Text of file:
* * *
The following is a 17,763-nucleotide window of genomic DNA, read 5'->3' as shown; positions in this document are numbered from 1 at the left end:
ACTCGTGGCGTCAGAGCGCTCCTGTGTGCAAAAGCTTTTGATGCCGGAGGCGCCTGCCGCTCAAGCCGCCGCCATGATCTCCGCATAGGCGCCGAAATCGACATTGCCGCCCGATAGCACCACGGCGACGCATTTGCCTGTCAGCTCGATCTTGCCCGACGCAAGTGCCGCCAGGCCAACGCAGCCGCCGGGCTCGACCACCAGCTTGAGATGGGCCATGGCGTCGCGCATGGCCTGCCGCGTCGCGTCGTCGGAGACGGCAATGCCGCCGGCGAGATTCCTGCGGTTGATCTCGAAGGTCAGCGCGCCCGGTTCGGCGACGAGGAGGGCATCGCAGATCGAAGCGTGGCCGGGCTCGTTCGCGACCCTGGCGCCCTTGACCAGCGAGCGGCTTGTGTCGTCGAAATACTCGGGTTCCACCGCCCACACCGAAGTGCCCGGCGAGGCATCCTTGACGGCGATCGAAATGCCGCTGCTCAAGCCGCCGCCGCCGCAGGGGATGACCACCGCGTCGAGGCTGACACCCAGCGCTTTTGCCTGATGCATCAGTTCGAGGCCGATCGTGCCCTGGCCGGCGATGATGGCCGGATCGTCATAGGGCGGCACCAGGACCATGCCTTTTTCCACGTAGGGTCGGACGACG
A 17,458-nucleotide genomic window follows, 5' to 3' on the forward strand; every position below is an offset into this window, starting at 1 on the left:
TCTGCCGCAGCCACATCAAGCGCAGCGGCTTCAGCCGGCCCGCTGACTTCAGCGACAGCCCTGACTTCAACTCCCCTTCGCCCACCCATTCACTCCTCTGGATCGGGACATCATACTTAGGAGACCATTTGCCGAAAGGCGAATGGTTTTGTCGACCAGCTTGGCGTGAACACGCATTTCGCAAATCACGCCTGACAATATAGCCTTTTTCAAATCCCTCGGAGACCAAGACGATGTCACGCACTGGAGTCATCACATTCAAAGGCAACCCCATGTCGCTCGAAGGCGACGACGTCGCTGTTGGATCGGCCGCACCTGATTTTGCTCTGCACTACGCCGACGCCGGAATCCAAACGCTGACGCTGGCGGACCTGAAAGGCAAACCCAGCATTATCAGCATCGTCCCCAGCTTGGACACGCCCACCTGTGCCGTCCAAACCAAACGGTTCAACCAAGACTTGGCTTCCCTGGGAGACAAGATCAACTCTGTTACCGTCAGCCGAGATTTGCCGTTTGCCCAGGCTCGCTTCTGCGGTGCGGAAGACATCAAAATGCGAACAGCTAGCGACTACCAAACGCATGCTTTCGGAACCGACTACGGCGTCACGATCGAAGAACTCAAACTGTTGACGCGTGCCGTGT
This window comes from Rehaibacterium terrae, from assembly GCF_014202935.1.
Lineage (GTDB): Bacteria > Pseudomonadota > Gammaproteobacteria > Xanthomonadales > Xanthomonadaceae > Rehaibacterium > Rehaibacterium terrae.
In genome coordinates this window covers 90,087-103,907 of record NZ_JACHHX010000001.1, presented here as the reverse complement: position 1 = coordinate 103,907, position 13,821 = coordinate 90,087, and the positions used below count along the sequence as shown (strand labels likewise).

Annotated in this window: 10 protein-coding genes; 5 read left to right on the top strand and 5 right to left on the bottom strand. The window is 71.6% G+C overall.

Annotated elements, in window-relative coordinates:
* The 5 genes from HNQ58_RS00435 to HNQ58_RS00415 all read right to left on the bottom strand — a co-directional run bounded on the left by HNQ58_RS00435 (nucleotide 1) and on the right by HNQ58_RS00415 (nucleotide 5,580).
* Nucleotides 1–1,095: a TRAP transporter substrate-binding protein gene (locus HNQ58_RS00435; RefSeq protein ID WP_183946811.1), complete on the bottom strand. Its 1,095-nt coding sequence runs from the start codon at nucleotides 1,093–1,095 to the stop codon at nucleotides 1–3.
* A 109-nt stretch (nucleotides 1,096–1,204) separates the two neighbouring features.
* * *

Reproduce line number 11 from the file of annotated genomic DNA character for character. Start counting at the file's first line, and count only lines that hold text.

* Nucleotides 1–1,095: a TRAP transporter substrate-binding protein gene (locus HNQ58_RS00435; RefSeq protein ID WP_183946811.1), complete on the bottom strand. Its 1,095-nt coding sequence runs from the start codon at nucleotides 1,093–1,095 to the stop codon at nucleotides 1–3.